North Carolina aims for big follow-up to NCAA title run
CHAPEL HILL, N.C. (AP) The motivation has changed for North Carolina, even if the goal hasn’t.
The Tar Heels enter the season as the reigning national champion after spending last year chasing another shot following a crushing loss in the 2016 final. It remains to be seen whether the goal of winning another one offers nearly as powerful of a driving force.
”I love winning, everybody on the team does,” senior swingman Theo Pinson said. ”We’re competitors.
”I remember last year on the day of the national championship game, me and (senior Joel Berry II) woke up and said … `Who would ever think we’d be here again?’ So why not have that same feeling again?”
Duke (1991-92) and Florida (2006-07) are the only teams to repeat as champions since UCLA’s run of seven straight ended in 1974.
”It’s really, really difficult,” said Hall of Fame coach Roy Williams, who has won three at UNC. ”What you do is you try to set a standard, try to set a goal that you strive for, that you push for, and you think about every day – trying to be one of the best teams.”
Picked to finish second in the Atlantic Coast Conference, the Tar Heels have plenty of holes to fill, losing Associated Press first-team All-American Justin Jackson from the wing along with big men Kennedy Meeks, Isaiah Hicks and Tony Bradley Jr. Hall of Fame coach Roy Williams has plenty of perimeter options – starting with Berry’s return as the Final Four’s Most Outstanding Player – but uncertainty up front.
March hero Luke Maye, the 6-foot-8 junior who hit the last-second shot to beat Kentucky and send UNC to the Final Four, is back but is more of a stretch-4 with his ability to shoot from outside. The Tar Heels brought in freshman big men Garrison Brooks (6-9, 215), Sterling Manley (6-11, 240) and Brandon Huffman (6-10, 250) – and need them to grow up fast.
Williams has long preferred to have two reliable big men on the court, both for interior scoring and to handle his emphasis on rebounding .
”We look really good walking through the frickin’ airport,” Williams said, adding: ”If I had to play for my life, I may not play any of them. I may play really small. But that’s the reason you get to practice.”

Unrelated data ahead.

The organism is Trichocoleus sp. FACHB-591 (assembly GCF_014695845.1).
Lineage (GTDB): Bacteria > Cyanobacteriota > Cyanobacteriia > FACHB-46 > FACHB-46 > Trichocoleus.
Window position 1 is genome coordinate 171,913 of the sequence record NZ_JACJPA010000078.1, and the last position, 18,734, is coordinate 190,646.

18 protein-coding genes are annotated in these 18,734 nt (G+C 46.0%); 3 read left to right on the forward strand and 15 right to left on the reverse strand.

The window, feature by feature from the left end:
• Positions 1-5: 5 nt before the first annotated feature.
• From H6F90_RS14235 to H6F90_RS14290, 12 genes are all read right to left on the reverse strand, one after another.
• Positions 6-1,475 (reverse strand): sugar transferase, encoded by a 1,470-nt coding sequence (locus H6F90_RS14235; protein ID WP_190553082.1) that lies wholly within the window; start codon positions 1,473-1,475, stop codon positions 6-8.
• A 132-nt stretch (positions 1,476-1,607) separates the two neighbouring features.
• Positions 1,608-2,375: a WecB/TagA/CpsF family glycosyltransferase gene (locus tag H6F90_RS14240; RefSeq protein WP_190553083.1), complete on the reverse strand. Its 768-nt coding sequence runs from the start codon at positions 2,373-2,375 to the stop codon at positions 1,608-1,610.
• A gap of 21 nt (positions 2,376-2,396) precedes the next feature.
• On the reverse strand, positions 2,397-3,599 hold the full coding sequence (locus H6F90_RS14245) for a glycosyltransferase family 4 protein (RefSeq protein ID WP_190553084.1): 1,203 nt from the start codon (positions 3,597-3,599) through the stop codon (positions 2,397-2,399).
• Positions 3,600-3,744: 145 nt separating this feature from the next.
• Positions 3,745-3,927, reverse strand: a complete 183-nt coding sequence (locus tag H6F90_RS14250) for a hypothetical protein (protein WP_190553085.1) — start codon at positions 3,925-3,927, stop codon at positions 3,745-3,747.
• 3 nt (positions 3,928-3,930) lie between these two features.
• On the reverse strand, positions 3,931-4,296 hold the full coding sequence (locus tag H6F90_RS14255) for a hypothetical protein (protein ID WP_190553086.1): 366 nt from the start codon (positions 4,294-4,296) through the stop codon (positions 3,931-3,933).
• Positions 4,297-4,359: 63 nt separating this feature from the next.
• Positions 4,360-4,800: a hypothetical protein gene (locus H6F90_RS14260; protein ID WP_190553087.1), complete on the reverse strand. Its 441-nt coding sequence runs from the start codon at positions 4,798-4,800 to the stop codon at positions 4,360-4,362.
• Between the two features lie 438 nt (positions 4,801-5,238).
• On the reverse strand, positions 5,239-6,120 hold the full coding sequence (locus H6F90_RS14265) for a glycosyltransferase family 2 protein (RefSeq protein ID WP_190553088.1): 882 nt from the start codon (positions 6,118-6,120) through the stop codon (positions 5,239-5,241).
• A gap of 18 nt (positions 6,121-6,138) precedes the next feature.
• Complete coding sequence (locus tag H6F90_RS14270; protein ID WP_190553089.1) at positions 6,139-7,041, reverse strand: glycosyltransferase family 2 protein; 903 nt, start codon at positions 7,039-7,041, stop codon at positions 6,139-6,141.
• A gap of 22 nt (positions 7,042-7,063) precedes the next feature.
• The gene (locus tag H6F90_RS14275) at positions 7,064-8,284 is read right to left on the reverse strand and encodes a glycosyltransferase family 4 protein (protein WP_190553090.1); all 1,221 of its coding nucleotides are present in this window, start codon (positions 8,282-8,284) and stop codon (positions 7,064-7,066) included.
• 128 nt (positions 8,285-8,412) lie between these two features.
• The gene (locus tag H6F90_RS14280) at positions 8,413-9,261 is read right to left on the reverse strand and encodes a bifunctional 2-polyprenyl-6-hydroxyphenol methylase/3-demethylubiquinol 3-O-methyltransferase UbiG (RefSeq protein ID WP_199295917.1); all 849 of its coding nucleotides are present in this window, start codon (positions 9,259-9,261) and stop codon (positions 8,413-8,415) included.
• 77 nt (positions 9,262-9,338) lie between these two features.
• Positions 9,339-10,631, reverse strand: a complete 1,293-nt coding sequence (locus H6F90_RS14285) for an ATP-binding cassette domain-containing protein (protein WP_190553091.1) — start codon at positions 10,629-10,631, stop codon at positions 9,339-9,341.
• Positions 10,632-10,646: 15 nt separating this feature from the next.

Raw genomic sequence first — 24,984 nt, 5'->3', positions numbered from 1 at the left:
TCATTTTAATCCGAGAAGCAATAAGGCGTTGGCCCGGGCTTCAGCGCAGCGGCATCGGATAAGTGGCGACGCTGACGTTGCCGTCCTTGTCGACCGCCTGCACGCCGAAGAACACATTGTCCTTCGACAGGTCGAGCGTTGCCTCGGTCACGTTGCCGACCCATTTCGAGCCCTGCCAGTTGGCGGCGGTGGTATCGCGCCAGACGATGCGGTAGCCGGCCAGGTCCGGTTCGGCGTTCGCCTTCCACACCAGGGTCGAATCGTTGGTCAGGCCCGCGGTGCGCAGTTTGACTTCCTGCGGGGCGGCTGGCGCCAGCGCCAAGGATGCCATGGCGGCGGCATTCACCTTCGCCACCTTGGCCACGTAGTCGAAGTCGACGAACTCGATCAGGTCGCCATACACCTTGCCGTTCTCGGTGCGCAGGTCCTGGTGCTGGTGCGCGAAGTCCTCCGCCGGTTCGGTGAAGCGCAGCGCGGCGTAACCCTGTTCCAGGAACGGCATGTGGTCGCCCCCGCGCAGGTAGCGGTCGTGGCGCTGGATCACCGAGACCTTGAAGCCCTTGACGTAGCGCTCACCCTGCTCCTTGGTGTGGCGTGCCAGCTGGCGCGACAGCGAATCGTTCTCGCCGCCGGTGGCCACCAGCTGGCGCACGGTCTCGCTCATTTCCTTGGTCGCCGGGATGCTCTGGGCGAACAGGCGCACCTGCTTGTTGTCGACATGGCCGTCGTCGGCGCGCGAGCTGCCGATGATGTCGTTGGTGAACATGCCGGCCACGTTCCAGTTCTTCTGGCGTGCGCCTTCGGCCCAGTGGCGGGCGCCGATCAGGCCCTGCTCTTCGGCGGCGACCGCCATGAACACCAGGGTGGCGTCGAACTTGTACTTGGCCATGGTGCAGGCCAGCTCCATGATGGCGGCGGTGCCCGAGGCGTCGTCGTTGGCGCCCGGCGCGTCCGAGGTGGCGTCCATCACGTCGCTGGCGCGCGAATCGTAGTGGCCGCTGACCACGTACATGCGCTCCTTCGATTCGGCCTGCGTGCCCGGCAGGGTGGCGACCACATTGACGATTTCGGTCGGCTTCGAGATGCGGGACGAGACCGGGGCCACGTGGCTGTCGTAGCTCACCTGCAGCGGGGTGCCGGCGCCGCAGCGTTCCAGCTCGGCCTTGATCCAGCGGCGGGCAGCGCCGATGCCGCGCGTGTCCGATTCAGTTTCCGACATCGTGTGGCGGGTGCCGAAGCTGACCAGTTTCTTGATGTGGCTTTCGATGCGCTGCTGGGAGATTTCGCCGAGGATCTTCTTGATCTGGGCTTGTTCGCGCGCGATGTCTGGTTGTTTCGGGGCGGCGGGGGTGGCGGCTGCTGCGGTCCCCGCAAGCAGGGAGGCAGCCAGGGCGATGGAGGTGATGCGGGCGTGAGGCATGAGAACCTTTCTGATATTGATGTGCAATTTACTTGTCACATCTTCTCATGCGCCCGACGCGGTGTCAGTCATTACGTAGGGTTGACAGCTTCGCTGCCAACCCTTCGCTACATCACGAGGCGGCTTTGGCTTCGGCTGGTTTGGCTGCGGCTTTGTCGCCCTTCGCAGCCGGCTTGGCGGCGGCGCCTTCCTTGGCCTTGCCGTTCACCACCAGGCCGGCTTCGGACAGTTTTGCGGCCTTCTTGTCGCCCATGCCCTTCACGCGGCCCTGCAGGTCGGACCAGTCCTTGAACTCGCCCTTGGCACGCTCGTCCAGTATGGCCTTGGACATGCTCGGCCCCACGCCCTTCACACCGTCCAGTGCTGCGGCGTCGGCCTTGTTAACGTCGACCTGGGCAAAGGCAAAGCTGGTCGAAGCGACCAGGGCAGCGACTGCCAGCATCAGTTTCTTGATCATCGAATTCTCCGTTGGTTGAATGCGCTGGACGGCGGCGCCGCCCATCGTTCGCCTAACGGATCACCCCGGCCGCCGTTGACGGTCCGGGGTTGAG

Here are things to know about the 2017-18 season for the Tar Heels:
BERRY’S HEALTH: The school said last week that Berry is sidelined for roughly four weeks after breaking a bone in his right hand, coming when Williams said Berry punched a door after losing a video game against Pinson and a student manager. Berry might not miss much time, but UNC needs him on the court as its toughest competitor .
MORE AT THE POINT: Even when Berry is playing, the Tar Heels need to sort out their backup point guard job. Sophomore Seventh Woods played in all 40 games last year, while freshman Jalek Felton also figures to be in the mix.
JOHNSON’S ARRIVAL: Cameron Johnson didn’t have an easy time getting to UNC, but the Pittsburgh graduate transfer offers the potential to replace some of Jackson’s lost production. The 6-8 Johnson is a similar frame to Jackson and shot 42 percent from 3-point range last season. ”I’ll just try to contribute in any way,” Johnson said, ”make shots, defend, rebound – do all I can.”
WILLIAMS’ RETURN: Junior guard Kenny Williams III provides 3-point shooting and defense, when he’s healthy. Williams missed the final 14 games after February knee surgery , then had a setback in his recovery over the summer. But Williams said he’s ready. ”They ask me every day: how do you feel?” Williams said. ”And I tell them I feel great. Because I do.”
FREE FROM SHADOW: The school recently got a no-penalty ruling from the NCAA tied to its multi-year academic case involving irregular courses featuring athletes from numerous sports, including men’s basketball. This will be the first in several seasons it won’t hang over the Tar Heels, including in recruiting. ”Whatever time period it was,” Roy Williams said, ”I was just happy it was over with.”
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